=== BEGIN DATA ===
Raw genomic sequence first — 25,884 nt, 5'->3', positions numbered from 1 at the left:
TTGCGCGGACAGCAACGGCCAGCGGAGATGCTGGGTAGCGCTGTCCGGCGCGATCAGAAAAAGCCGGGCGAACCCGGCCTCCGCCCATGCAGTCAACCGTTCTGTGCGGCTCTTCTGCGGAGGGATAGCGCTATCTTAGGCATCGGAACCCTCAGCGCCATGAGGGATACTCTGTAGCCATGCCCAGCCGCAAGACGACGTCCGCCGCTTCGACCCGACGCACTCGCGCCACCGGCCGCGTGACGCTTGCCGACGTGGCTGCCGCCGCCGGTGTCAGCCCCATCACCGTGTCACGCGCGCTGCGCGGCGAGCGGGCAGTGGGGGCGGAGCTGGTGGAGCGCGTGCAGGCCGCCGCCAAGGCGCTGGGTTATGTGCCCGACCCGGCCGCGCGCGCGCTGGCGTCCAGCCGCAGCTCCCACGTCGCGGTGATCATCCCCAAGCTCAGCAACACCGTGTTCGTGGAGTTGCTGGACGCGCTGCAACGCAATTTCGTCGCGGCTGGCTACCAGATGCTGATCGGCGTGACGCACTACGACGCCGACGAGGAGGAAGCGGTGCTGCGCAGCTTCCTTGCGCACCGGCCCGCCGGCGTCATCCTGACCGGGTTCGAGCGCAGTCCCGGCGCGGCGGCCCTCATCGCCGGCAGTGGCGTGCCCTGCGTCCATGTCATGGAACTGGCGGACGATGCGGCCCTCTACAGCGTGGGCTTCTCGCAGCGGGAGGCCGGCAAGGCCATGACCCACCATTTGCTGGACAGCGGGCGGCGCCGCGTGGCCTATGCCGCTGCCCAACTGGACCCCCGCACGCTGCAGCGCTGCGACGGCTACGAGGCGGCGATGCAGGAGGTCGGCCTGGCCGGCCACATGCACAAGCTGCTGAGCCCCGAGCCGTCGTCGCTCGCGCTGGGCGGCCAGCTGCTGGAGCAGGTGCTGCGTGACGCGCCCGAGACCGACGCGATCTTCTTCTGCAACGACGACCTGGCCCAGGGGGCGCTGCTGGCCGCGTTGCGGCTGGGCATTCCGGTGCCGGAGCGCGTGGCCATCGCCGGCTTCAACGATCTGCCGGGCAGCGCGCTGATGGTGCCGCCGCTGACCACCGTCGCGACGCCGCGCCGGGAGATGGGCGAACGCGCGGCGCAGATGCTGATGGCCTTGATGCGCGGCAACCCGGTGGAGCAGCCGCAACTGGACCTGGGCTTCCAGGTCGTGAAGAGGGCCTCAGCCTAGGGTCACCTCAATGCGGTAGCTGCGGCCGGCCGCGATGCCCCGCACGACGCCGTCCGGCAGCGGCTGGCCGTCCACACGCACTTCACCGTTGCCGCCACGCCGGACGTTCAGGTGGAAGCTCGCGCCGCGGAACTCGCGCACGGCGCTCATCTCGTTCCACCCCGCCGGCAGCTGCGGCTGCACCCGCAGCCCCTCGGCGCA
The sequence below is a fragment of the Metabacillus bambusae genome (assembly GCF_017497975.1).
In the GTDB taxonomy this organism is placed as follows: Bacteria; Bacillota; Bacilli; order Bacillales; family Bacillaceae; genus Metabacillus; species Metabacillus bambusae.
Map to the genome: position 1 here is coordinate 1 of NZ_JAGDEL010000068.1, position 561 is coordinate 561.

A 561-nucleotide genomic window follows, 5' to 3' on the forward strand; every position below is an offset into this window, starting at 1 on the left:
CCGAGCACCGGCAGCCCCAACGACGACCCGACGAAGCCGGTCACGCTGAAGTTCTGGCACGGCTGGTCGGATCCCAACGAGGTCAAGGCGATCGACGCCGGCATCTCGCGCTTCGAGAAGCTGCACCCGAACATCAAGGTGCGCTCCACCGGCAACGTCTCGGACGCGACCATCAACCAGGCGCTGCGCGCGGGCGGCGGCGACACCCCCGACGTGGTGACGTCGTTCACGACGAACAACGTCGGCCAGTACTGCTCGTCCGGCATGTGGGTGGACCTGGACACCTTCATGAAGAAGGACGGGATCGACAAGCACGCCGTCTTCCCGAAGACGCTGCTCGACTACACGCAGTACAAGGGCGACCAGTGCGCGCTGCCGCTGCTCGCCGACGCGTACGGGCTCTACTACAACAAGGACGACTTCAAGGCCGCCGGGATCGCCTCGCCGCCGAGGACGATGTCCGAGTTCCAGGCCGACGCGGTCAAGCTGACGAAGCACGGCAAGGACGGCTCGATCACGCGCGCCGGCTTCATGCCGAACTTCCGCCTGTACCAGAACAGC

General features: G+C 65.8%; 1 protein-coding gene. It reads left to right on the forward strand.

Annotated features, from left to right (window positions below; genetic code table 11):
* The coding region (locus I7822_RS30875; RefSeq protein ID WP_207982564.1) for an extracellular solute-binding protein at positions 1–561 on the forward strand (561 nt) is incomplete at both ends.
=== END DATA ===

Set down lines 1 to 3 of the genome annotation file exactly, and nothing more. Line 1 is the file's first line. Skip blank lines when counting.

Raw genomic sequence first — 25,884 nt, 5'->3', positions numbered from 1 at the left:
TTGCGCGGACAGCAACGGCCAGCGGAGATGCTGGGTAGCGCTGTCCGGCGCGATCAGAAAAAGCCGGGCGAACCCGGCCTCCGCCCATGCAGTCAACCGTTCTGTGCGGCTCTTCTGCGGAGGGATAGCGCTATCTTAGGCATCGGAACCCTCAGCGCCATGAGGGATACTCTGTAGCCATGCCCAGCCGCAAGACGACGTCCGCCGCTTCGACCCGACGCACTCGCGCCACCGGCCGCGTGACGCTTGCCGACGTGGCTGCCGCCGCCGGTGTCAGCCCCATCACCGTGTCACGCGCGCTGCGCGGCGAGCGGGCAGTGGGGGCGGAGCTGGTGGAGCGCGTGCAGGCCGCCGCCAAGGCGCTGGGTTATGTGCCCGACCCGGCCGCGCGCGCGCTGGCGTCCAGCCGCAGCTCCCACGTCGCGGTGATCATCCCCAAGCTCAGCAACACCGTGTTCGTGGAGTTGCTGGACGCGCTGCAACGCAATTTCGTCGCGGCTGGCTACCAGATGCTGATCGGCGTGACGCACTACGACGCCGACGAGGAGGAAGCGGTGCTGCGCAGCTTCCTTGCGCACCGGCCCGCCGGCGTCATCCTGACCGGGTTCGAGCGCAGTCCCGGCGCGGCGGCCCTCATCGCCGGCAGTGGCGTGCCCTGCGTCCATGTCATGGAACTGGCGGACGATGCGGCCCTCTACAGCGTGGGCTTCTCGCAGCGGGAGGCCGGCAAGGCCATGACCCACCATTTGCTGGACAGCGGGCGGCGCCGCGTGGCCTATGCCGCTGCCCAACTGGACCCCCGCACGCTGCAGCGCTGCGACGGCTACGAGGCGGCGATGCAGGAGGTCGGCCTGGCCGGCCACATGCACAAGCTGCTGAGCCCCGAGCCGTCGTCGCTCGCGCTGGGCGGCCAGCTGCTGGAGCAGGTGCTGCGTGACGCGCCCGAGACCGACGCGATCTTCTTCTGCAACGACGACCTGGCCCAGGGGGCGCTGCTGGCCGCGTTGCGGCTGGGCATTCCGGTGCCGGAGCGCGTGGCCATCGCCGGCTTCAACGATCTGCCGGGCAGCGCGCTGATGGTGCCGCCGCTGACCACCGTCGCGACGCCGCGCCGGGAGATGGGCGAACGCGCGGCGCAGATGCTGATGGCCTTGATGCGCGGCAACCCGGTGGAGCAGCCGCAACTGGACCTGGGCTTCCAGGTCGTGAAGAGGGCCTCAGCCTAGGGTCACCTCAATGCGGTAGCTGCGGCCGGCCGCGATGCCCCGCACGACGCCGTCCGGCAGCGGCTGGCCGTCCACACGCACTTCACCGTTGCCGCCACGCCGGACGTTCAGGTGGAAGCTCGCGCCGCGGAACTCGCGCACGGCGCTCATCTCGTTCCACCCCGCCGGCAGCTGCGGCTGCACCCGCAGCCCCTCGGCGCA
The sequence below is a fragment of the Metabacillus bambusae genome (assembly GCF_017497975.1).